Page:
Warpaint: The 601 Sqn livery
Thursday, 18th October, 2018
The painting of my model got off to a poor start, and then continued in the same vein, dogged by setbacks. For example, out of the four wing roundels applied, I ended up removing three of them with acetone in order to start over again. Abnormally high July and August temperatures did not help, and there were days when I was up at 5.00 am to spray before the air became too warm.
Particularly challenging were the fuselage insignia. The profusion of dome headed rivets on the flanks of the aircraft made paint creep inevitable, however carefully I applied the paint masks. I even tried cutting around disruptive rivets individually so as to apply masking fluid and/or tiny flexible Tamiya masking tape patches. While this helped it never fully solved the problem. Retouching post removal of the masks with a fine sable brush became as inevitable as it was time consuming.
At the end of a taxing six or seven weeks I gave myself eight out of ten for the paint job. But perhaps I’m being harsh. The model does look very smart in its striking bare metal 601 Squadron livery. And I’ve always been my own worst critic.
I chose Phoenix Precision Paints, which are high quality and durable colours designed for model engineers, particularly of the live steam locomotive variety. More recently the company has added accurate shades for the aero modeller, including “RAF roundel red” and “RAF roundel blue”. However, the Phoenix catalogue does not specify that these are the post WW2 colours, which are much lighter and brighter. Incredibly, when inspecting the tinlets that arrived through the post I failed to notice this; worse still, in a moment of jaw dropping loss of concentration, I actually sprayed a complete underwing roundel before realising the very obvious miss-match. The time wasted spraying was nothing against that subsequently spent in mixing my own shades to match the deep Prussian-like blue and the brick red (almost a red-brown) characteristic of the war years. Yes, I was determined to stick with Phoenix, come what may!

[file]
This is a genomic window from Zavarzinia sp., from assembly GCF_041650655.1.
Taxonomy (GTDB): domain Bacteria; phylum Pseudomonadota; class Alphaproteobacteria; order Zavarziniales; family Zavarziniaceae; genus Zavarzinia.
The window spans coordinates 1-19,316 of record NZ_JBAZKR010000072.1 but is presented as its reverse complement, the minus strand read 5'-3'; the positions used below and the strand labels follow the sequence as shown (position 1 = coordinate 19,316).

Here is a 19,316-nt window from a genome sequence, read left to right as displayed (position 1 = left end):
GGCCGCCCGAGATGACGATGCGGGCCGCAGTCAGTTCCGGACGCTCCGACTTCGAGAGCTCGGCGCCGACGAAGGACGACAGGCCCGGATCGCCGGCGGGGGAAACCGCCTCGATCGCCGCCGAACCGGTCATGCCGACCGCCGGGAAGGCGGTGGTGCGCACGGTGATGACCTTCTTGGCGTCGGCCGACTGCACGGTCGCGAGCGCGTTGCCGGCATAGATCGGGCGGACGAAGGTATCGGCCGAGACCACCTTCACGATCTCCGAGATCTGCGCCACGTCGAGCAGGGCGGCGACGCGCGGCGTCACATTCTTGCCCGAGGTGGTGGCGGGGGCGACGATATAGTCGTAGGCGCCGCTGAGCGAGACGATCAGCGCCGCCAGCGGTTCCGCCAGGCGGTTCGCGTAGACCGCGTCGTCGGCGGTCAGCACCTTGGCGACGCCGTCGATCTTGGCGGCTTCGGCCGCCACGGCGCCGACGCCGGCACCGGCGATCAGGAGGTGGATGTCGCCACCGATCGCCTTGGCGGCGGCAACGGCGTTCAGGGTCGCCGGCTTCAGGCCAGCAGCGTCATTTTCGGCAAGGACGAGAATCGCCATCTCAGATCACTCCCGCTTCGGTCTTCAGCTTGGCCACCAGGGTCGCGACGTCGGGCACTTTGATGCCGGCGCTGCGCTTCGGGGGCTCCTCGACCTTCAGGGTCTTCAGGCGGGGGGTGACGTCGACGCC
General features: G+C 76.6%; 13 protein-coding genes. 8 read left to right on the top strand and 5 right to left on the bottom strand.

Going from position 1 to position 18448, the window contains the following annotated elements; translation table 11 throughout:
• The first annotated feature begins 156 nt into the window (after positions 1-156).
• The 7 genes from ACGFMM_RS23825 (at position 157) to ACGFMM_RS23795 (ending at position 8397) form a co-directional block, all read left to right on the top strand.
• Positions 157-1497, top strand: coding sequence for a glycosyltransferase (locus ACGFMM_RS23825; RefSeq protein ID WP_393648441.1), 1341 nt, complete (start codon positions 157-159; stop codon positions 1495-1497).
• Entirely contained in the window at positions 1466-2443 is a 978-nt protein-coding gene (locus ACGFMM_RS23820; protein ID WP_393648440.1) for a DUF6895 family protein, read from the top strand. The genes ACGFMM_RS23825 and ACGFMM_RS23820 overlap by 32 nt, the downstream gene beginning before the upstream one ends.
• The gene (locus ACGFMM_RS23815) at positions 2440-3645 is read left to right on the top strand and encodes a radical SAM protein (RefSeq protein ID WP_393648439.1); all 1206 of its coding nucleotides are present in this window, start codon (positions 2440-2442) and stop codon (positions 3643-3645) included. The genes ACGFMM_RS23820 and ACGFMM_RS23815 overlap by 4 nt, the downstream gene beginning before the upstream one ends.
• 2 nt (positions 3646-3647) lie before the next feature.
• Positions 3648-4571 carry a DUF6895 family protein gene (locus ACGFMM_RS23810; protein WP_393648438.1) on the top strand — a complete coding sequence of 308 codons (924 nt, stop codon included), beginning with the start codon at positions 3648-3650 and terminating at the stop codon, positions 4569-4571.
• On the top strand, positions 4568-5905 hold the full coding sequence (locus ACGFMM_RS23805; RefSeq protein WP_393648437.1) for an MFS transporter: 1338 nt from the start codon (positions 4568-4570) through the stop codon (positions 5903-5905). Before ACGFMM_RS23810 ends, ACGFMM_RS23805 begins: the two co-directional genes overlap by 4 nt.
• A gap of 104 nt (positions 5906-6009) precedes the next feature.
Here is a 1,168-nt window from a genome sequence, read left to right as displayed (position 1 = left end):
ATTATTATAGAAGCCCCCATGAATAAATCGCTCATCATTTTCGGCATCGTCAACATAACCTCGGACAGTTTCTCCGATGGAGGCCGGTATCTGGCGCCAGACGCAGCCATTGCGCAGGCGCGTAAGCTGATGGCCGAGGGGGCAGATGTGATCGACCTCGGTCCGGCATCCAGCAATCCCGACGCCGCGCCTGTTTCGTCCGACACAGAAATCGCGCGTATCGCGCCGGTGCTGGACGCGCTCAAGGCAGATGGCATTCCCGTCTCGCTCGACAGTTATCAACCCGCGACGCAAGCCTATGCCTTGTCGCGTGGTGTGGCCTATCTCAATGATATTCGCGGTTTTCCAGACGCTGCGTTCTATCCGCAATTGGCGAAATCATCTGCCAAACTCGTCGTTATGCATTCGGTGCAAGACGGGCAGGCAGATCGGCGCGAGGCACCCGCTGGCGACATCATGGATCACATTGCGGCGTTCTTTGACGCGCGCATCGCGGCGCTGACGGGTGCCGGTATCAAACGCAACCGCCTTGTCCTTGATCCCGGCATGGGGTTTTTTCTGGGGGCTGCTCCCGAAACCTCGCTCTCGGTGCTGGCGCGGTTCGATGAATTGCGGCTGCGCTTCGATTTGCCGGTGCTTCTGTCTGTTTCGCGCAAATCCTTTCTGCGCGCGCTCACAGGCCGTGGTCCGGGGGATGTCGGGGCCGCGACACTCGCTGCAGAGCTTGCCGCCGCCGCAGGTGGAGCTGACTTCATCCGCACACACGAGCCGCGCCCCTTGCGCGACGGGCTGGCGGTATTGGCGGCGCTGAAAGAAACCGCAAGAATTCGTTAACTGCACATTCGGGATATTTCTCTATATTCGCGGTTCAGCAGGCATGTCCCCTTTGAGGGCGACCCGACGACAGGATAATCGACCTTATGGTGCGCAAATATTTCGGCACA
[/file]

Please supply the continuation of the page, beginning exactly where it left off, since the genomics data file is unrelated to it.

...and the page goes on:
Phoenix supply an acid etch primer suitable for non ferrous metals, which I used successfully when painting my P-51D Mustang. This time though I opted for a ‘shortcut’ in the form of one of the aerosol spray etch primers available in automotive stores. This was not entirely successful, since a patch of paint from one of the upper wing roundels lifted catastrophically on removal of the mask!
My paint masks were custom made for me by Mal Mayfield. His “Miracle Masks” combine the highest quality materials with meticulous dedication to detail, both in researching the subject and in drafting and scaling. Thank you, Mal, you did me proud. Mal supplies detailed instructions – indispensable, given the multiplicity of some of his sets. My masks for the roundels, serial numbers and codes are basic by comparison; nonetheless their enormous size meant that I had to depart somewhat from Mal’s SOPs in handling and applying them, as can be seen in some of my photographs here.
601 Squadron livery
Spray painting is not my strongpoint. Moreover, having invested a goodly part of my retirement creating the model’s fine skin detail, including approximately 18,000 individual hand inserted rivets, I am naturally reluctant to see countless hours of work partially obscured beneath a non-scale thickness of paint! Hence my choice of the attractive yet ‘minimalist’ bare metal livery of 601 Squadron in the Mediterranean.
However, my interpretation includes a very obvious compromise. There is a widely held view that at least in some juncture in its operational history the entire top cowling and fuel tank armour of MJ250 was in standard grey/green camouflage (presumably the result of a field replacement). Given the poor quality and ambiguity of the few surviving photographs of the aircraft, this is not universally accepted. Moreover, in evoking their version of this same aircraft, the Battle of Britain Memorial Flight elected to leave the cowling and armour ‘unpainted’. Whatever the facts of the matter regarding the original aircraft, I was obliged to paint the top cowling of my model to conceal an extensive repair of my own (see dairy entry “Top Cowl and a Major Setback”). The grey green option I eschewed as potentially jarring, especially on a museum model; while a painted aluminium effect – however realistic – would be detectable and therefore incongruous against real bare metal. Thus I decided on a feature entirely of my own choosing… and the black anti-glare panel does look rather smart.